The National Institute on Minority Health and Health Disparities (NIMHD has awarded “emocha Mobile Health” https://www.emocha.com an additional $1 million over two years to evaluate their medication-adherence platform for patients with TB. The research will take place at several sites in the U.S. and researchers at the Johns Hopkins University School of Medicine will conduct the evaluation.
Health departments in the U.S are responsible for treating patients with TB which is highly contagious and costly if not contained. To help ensure high medication adherence, patients must take every dose of medication to treat TB in front of a healthcare provider, a practice known as Directly Observed Therapy (DOT).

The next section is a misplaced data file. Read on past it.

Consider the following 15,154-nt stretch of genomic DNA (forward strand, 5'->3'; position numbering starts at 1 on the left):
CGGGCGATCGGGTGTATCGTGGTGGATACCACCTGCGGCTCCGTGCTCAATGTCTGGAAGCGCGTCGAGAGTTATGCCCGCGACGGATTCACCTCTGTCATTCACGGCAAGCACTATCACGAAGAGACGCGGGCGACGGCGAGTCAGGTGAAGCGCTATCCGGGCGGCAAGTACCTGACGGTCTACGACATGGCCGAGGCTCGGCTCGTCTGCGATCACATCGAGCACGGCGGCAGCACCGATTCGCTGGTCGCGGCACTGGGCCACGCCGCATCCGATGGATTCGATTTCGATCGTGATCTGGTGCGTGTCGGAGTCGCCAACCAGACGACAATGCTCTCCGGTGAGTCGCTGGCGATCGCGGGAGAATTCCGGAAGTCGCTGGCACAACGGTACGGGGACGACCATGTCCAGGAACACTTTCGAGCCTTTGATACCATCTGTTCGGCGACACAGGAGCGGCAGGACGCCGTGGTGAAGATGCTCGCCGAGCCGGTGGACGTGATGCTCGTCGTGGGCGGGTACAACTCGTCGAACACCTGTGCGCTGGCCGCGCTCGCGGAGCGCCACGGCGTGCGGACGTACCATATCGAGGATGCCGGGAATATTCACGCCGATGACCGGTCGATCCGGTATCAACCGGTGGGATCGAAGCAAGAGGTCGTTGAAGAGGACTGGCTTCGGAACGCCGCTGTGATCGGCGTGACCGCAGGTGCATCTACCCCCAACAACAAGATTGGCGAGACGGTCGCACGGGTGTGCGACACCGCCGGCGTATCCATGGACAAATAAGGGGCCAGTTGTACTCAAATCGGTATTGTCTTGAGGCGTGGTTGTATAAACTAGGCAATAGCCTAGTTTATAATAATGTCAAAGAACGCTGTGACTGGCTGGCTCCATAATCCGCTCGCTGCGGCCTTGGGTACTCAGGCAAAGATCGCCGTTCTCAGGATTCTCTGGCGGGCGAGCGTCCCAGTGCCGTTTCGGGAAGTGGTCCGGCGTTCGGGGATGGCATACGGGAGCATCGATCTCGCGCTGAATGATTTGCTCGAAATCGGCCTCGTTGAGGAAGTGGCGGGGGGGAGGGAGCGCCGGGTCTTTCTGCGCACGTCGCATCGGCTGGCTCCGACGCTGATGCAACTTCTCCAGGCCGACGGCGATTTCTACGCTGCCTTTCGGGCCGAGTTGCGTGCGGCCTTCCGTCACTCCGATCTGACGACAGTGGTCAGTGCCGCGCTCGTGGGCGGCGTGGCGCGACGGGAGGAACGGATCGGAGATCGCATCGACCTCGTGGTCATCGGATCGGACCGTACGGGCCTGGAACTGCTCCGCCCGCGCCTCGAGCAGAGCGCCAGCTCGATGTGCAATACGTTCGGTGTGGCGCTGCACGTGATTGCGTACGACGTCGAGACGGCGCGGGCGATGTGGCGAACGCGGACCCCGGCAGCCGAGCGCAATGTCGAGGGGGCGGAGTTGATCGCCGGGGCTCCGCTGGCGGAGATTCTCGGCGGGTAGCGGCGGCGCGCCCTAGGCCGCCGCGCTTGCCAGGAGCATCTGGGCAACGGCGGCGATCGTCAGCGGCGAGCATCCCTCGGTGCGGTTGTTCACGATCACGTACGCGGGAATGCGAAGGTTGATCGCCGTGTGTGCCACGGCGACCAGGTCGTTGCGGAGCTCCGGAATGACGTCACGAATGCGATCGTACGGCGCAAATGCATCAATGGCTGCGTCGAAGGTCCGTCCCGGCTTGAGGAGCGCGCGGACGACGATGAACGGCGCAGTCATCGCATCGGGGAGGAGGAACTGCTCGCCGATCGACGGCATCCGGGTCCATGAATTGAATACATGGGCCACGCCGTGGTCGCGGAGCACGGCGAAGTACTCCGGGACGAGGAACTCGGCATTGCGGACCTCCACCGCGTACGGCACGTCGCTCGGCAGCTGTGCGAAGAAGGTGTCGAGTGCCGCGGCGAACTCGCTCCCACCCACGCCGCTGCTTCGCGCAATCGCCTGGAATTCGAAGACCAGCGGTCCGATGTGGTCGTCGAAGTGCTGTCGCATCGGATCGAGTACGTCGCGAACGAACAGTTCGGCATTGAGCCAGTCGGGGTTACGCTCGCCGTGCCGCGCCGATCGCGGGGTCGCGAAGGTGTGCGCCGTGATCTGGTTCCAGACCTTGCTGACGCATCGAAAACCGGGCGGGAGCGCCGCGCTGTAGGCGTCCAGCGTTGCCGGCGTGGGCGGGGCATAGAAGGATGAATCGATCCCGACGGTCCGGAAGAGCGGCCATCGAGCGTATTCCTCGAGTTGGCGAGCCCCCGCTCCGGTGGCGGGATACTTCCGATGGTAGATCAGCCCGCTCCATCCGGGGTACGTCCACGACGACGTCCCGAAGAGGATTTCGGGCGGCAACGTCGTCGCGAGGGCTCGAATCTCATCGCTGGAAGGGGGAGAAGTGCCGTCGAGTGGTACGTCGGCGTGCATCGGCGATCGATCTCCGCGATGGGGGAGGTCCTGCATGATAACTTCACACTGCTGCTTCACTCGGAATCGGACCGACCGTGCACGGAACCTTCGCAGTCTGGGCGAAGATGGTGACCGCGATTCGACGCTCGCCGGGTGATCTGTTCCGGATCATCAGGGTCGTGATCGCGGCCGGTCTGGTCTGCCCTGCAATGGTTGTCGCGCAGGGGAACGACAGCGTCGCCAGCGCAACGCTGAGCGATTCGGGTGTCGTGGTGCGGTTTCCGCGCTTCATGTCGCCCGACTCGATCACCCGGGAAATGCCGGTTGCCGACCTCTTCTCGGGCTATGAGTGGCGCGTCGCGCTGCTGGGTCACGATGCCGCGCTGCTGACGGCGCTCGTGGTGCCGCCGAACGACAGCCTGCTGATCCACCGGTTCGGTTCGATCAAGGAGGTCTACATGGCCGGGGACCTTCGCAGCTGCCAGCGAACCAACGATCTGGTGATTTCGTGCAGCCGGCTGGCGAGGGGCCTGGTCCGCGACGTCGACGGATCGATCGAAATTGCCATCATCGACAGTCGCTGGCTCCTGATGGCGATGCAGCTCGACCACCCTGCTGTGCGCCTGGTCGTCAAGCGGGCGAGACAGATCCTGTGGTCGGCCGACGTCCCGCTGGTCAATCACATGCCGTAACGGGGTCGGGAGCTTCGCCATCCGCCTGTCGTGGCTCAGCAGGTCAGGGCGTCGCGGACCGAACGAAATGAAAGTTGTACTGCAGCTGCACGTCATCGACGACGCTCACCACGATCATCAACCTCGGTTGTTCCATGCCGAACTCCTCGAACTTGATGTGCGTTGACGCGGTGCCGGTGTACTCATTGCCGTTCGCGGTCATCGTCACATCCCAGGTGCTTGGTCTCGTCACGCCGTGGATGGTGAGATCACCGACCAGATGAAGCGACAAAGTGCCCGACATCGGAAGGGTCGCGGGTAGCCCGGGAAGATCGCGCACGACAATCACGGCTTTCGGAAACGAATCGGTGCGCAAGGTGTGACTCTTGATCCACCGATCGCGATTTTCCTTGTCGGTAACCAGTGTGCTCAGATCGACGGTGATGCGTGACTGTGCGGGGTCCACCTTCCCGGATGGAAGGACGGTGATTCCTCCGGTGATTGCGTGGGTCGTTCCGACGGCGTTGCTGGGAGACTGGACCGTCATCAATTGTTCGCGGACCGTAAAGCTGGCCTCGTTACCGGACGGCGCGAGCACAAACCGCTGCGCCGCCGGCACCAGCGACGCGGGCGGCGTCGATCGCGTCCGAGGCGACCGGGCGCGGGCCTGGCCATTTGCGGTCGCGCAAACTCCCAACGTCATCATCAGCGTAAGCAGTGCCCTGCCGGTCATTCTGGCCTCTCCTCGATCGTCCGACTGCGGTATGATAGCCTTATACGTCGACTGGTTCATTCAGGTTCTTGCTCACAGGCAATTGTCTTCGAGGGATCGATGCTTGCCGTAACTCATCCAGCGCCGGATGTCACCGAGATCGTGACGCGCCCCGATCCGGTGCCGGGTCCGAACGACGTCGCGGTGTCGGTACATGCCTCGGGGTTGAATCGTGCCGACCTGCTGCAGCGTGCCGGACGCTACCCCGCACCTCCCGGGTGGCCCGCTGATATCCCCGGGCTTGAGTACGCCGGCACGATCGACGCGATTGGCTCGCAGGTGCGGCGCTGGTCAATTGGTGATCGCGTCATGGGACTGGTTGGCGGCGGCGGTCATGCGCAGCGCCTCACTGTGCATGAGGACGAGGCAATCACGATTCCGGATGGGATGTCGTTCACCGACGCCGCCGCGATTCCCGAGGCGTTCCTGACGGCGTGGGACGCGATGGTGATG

To do this, patients can use emocha’s mobile app to video record themselves taking their medications. Using a web portal, the patient’s care team or emocha adherence coaches review the video, confirm medication ingestion, and engage with the patient.
Emocha’s video DOT platform is asynchronous, so DOT can take place at times convenient for both the patient and provider without the costs associated with traveling or scheduling appointments.
This award builds on a study conducted by researchers at the Johns Hopkins University School of Medicine that found emocha’s video DOT platform helps patients with TB achieve 94 percent medication adherence with the potential to save public health programs $1,391 per patient on average.